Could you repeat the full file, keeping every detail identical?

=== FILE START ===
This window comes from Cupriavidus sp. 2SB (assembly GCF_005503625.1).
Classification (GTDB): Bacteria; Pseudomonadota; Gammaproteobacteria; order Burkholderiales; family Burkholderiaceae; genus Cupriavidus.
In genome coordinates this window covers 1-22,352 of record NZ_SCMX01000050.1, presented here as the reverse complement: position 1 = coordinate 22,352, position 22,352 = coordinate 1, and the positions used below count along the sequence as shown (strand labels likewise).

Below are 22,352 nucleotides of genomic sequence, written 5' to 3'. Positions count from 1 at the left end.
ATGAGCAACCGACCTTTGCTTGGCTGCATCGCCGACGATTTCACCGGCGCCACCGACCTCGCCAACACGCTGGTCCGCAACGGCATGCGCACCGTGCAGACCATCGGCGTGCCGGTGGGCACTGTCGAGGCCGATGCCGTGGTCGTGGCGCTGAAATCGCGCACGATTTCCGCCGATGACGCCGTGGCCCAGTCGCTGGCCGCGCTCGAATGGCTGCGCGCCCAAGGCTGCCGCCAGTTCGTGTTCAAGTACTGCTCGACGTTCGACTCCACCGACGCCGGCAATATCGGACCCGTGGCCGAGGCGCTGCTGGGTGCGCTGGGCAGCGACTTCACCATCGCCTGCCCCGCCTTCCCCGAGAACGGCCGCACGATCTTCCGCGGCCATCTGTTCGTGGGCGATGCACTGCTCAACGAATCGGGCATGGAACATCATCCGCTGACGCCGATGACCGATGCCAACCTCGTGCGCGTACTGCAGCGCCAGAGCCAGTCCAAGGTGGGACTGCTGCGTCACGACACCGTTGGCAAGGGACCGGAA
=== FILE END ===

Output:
This window comes from Cupriavidus sp. 2SB (assembly GCF_005503625.1).
Classification (GTDB): Bacteria; Pseudomonadota; Gammaproteobacteria; order Burkholderiales; family Burkholderiaceae; genus Cupriavidus.
In genome coordinates this window covers 1-22,352 of record NZ_SCMX01000050.1, presented here as the reverse complement: position 1 = coordinate 22,352, position 22,352 = coordinate 1, and the positions used below count along the sequence as shown (strand labels likewise).

Below are 22,352 nucleotides of genomic sequence, written 5' to 3'. Positions count from 1 at the left end.
ATGAGCAACCGACCTTTGCTTGGCTGCATCGCCGACGATTTCACCGGCGCCACCGACCTCGCCAACACGCTGGTCCGCAACGGCATGCGCACCGTGCAGACCATCGGCGTGCCGGTGGGCACTGTCGAGGCCGATGCCGTGGTCGTGGCGCTGAAATCGCGCACGATTTCCGCCGATGACGCCGTGGCCCAGTCGCTGGCCGCGCTCGAATGGCTGCGCGCCCAAGGCTGCCGCCAGTTCGTGTTCAAGTACTGCTCGACGTTCGACTCCACCGACGCCGGCAATATCGGACCCGTGGCCGAGGCGCTGCTGGGTGCGCTGGGCAGCGACTTCACCATCGCCTGCCCCGCCTTCCCCGAGAACGGCCGCACGATCTTCCGCGGCCATCTGTTCGTGGGCGATGCACTGCTCAACGAATCGGGCATGGAACATCATCCGCTGACGCCGATGACCGATGCCAACCTCGTGCGCGTACTGCAGCGCCAGAGCCAGTCCAAGGTGGGACTGCTGCGTCACGACACCGTTGGCAAGGGACCGGAA